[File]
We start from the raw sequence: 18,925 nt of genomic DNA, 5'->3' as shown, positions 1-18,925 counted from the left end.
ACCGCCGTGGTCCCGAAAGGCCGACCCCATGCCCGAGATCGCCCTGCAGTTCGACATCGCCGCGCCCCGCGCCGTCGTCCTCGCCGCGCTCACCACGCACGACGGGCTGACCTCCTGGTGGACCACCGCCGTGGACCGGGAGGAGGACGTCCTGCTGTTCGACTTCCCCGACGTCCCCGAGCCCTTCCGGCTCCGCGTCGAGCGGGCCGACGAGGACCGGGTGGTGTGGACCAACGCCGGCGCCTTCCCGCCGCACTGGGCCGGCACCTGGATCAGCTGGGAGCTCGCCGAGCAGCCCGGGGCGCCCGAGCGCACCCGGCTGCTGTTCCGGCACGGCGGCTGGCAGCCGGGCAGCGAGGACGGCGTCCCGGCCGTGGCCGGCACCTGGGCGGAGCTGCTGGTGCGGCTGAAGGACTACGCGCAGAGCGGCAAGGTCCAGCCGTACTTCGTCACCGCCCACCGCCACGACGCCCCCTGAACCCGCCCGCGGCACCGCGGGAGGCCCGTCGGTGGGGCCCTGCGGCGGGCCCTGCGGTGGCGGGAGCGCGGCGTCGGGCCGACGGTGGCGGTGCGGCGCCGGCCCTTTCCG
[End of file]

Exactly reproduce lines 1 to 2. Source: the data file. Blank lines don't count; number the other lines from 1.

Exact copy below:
We start from the raw sequence: 18,925 nt of genomic DNA, 5'->3' as shown, positions 1-18,925 counted from the left end.
ACCGCCGTGGTCCCGAAAGGCCGACCCCATGCCCGAGATCGCCCTGCAGTTCGACATCGCCGCGCCCCGCGCCGTCGTCCTCGCCGCGCTCACCACGCACGACGGGCTGACCTCCTGGTGGACCACCGCCGTGGACCGGGAGGAGGACGTCCTGCTGTTCGACTTCCCCGACGTCCCCGAGCCCTTCCGGCTCCGCGTCGAGCGGGCCGACGAGGACCGGGTGGTGTGGACCAACGCCGGCGCCTTCCCGCCGCACTGGGCCGGCACCTGGATCAGCTGGGAGCTCGCCGAGCAGCCCGGGGCGCCCGAGCGCACCCGGCTGCTGTTCCGGCACGGCGGCTGGCAGCCGGGCAGCGAGGACGGCGTCCCGGCCGTGGCCGGCACCTGGGCGGAGCTGCTGGTGCGGCTGAAGGACTACGCGCAGAGCGGCAAGGTCCAGCCGTACTTCGTCACCGCCCACCGCCACGACGCCCCCTGAACCCGCCCGCGGCACCGCGGGAGGCCCGTCGGTGGGGCCCTGCGGCGGGCCCTGCGGTGGCGGGAGCGCGGCGTCGGGCCGACGGTGGCGGTGCGGCGCCGGCCCTTTCCG